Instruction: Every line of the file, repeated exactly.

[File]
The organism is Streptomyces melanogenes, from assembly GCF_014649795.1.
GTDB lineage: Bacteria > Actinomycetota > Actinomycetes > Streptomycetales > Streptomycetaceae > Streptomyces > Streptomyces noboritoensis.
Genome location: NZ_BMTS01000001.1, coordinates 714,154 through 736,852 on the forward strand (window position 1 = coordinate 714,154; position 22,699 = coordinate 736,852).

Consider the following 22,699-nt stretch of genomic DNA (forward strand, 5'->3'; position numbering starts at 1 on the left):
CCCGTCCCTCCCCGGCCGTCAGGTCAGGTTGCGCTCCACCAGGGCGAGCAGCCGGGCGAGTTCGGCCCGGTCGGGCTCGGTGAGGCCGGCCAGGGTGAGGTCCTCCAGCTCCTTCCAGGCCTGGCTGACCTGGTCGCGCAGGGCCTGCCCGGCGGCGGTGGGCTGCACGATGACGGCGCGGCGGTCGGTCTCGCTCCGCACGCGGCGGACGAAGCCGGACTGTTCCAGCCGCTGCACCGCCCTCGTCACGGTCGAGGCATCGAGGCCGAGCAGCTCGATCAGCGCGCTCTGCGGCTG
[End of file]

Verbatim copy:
The organism is Streptomyces melanogenes, from assembly GCF_014649795.1.
GTDB lineage: Bacteria > Actinomycetota > Actinomycetes > Streptomycetales > Streptomycetaceae > Streptomyces > Streptomyces noboritoensis.
Genome location: NZ_BMTS01000001.1, coordinates 714,154 through 736,852 on the forward strand (window position 1 = coordinate 714,154; position 22,699 = coordinate 736,852).

Consider the following 22,699-nt stretch of genomic DNA (forward strand, 5'->3'; position numbering starts at 1 on the left):
CCCGTCCCTCCCCGGCCGTCAGGTCAGGTTGCGCTCCACCAGGGCGAGCAGCCGGGCGAGTTCGGCCCGGTCGGGCTCGGTGAGGCCGGCCAGGGTGAGGTCCTCCAGCTCCTTCCAGGCCTGGCTGACCTGGTCGCGCAGGGCCTGCCCGGCGGCGGTGGGCTGCACGATGACGGCGCGGCGGTCGGTCTCGCTCCGCACGCGGCGGACGAAGCCGGACTGTTCCAGCCGCTGCACCGCCCTCGTCACGGTCGAGGCATCGAGGCCGAGCAGCTCGATCAGCGCGCTCTGCGGCTG